Learning the art from the likes of performance photography icon Jeff Busby, Pia Johnson has nurtured a career around capturing the ephemeral moments of live performances, from theatre to circus and everything in between.
More than just clicking the shutter, performance photographers have the power to shape our memory and perception of ephemeral shows, exemplifying their emotive and dramatic elements.
Johnson is behind much of the visual documentation we see in Melbourne’s performing arts scene, including Malthouse Theatre (Melancholia, Apocalypse Meow: A Crisis is Born, Because the Night), Chunky Move (Common Ground, 247), Chamber Made (Dybbunks), Melbourne Theatre Company (A View from a Bridge) and more.
Apart from performance photography, Johnson is also a visual artist, whose practice emerged out of a concern with issues of cultural identity and difference, stemming from her mixed background of Chinese and Italian-Australian heritage.
Johnson has previously been a finalist in photography awards including the National Photographic Portrait Prize, the Olive Cotton Award, and the Josephine Ulrick and Win Schubert Award, among others.
She currently teaches at RMIT University School of Art where she is the Master of Photography Program Manager.
How would you describe what you do?
I’m a photographer who specialises in performance photography, portraiture and visual art. As a performance photographer I photograph live performance – theatre, dance, opera, circus, music, installations, hybrid etc – to create a record and artistic interpretation of the performance.
As an extension of this I photograph rehearsals and behind the scenes aspects of performance, as well as promotional imagery and portraits of artists and creatives. Recently I’ve also worked as a collaborator on live performance making, public programs and site-specific works, where photography and the visuals are used dramaturgically or as the main medium/form of the work.
My role, or what I do, is really special, it’s very specific in its collaborative form and artistic interpretation.
How did you get started in your career?
As a performance photographer I began working as an assistant for Jeff Busby. He was an incredible inspiration, and I feel very fortunate to have been able to work with him. Alongside the assisting work (and I did a lot for a range of photographers), I also made my own artistic work which I exhibited. From there I did photographs of friends’ shows within the independent theatre and performance scene in Melbourne. At the same time, I was making photographic portraits of artists and creatives, it was busy, and I worked hard!
What’s an average day or week like?
There is no average day or week! I do spend half my time teaching at RMIT University, where I’m the Program Manager of the Master of Photography course. The rest of my time I am photographing portraits of artists, performance and theatre, and on my computer editing. In that way I’m still doing a lot of the things I was doing when I first started. Some days I will also block out time to go and walk around the world with my camera. I definitely have to take photos each week or I tend to go a bit stir crazy.
What’s the most common misconception about being a performance photographer?
I don’t really know if there is a common one. I sometimes need to remind people that cameras can’t see in the dark (or as well as our eyes), and occasionally I get asked if I can do video archival documentation at the same time as taking photographs – which doesn’t really work on my own either, but I think most people understand what we do!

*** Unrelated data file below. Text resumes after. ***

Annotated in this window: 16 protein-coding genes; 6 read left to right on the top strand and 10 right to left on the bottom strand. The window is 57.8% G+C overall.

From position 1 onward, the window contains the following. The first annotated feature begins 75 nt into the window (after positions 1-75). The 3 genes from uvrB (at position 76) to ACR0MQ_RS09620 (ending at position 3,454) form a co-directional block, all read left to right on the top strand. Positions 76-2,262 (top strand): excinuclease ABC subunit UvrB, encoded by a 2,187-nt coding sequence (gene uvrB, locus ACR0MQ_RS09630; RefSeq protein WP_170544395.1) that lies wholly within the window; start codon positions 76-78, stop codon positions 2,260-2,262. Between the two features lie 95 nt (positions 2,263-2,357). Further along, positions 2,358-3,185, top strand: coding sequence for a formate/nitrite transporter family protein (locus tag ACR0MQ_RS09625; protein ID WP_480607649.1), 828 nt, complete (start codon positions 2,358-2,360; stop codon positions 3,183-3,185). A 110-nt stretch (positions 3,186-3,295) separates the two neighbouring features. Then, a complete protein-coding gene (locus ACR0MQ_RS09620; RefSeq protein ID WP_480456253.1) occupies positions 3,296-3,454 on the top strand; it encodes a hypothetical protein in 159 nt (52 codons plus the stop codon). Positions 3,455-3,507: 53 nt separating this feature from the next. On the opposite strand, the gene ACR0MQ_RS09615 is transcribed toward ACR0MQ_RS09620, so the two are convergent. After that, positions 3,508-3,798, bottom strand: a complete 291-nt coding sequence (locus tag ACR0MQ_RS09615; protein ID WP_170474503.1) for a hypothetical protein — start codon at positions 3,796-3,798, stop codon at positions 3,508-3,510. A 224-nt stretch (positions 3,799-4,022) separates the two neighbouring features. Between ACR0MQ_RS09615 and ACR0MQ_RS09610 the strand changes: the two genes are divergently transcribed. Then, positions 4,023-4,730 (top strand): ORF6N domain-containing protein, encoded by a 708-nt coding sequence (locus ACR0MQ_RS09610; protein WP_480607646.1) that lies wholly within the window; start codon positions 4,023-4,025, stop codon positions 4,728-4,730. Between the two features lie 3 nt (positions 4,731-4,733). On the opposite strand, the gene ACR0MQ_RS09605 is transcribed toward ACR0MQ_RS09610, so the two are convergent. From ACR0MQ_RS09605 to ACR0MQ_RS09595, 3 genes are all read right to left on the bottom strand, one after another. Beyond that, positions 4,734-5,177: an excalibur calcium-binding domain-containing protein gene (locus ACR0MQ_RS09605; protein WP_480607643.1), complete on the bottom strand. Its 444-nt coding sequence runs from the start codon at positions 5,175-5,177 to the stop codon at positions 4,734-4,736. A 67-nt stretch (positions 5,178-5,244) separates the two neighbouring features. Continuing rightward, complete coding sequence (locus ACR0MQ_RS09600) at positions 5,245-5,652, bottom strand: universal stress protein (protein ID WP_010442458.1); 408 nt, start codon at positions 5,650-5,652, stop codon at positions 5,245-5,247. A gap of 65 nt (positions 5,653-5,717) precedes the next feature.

If you were interviewing someone for your job, what skills and qualities would you look for?
Someone that loves photography and loves performance, can read a room, understands what making theatre or performance is and how it works, is flexible, and works hard.
What’s the best thing happening in your field at the moment?
Post-COVID performance is happening, in a theatre, on a stage, in an auditorium and with people. Sounds ridiculously simple, but I have missed it. There is so much on, and such a huge diverse range of artistic mediums, styles of making and incredible stories to tell. I know this isn’t particularly photography specific, but it’s just exciting to be back.
In terms of my field – photography – well, there is always something new going on, and the proliferation of the photographic image into all aspects of our lives. The way we express ourselves and our time in photography keeps changing and I think that is exciting.
With the ephemeral nature of live performances, how do you decide when to click the shutter?
What I love about performance photography is that I get to keep small moments of the show – that are my chosen moments – forever. I think deciding when to click the shutter is a personal one, and something I have written about recently in the Australasian Drama Studies journal last year (Issue 79 Dec 2021) that I co-edited with Miles O’Neal. In conversation with other performance photographers, I spoke about how each of us connects to something particular that drives us to push the button.
I take into consideration the scene holistically as well as the small or big moment that is going on in the performance. It’s definitely an artistic decision, where you instinctively know at that instant that you want to make a photograph. These photographs then become the ones people also remember the performance by… as I mentioned earlier, my job is really special.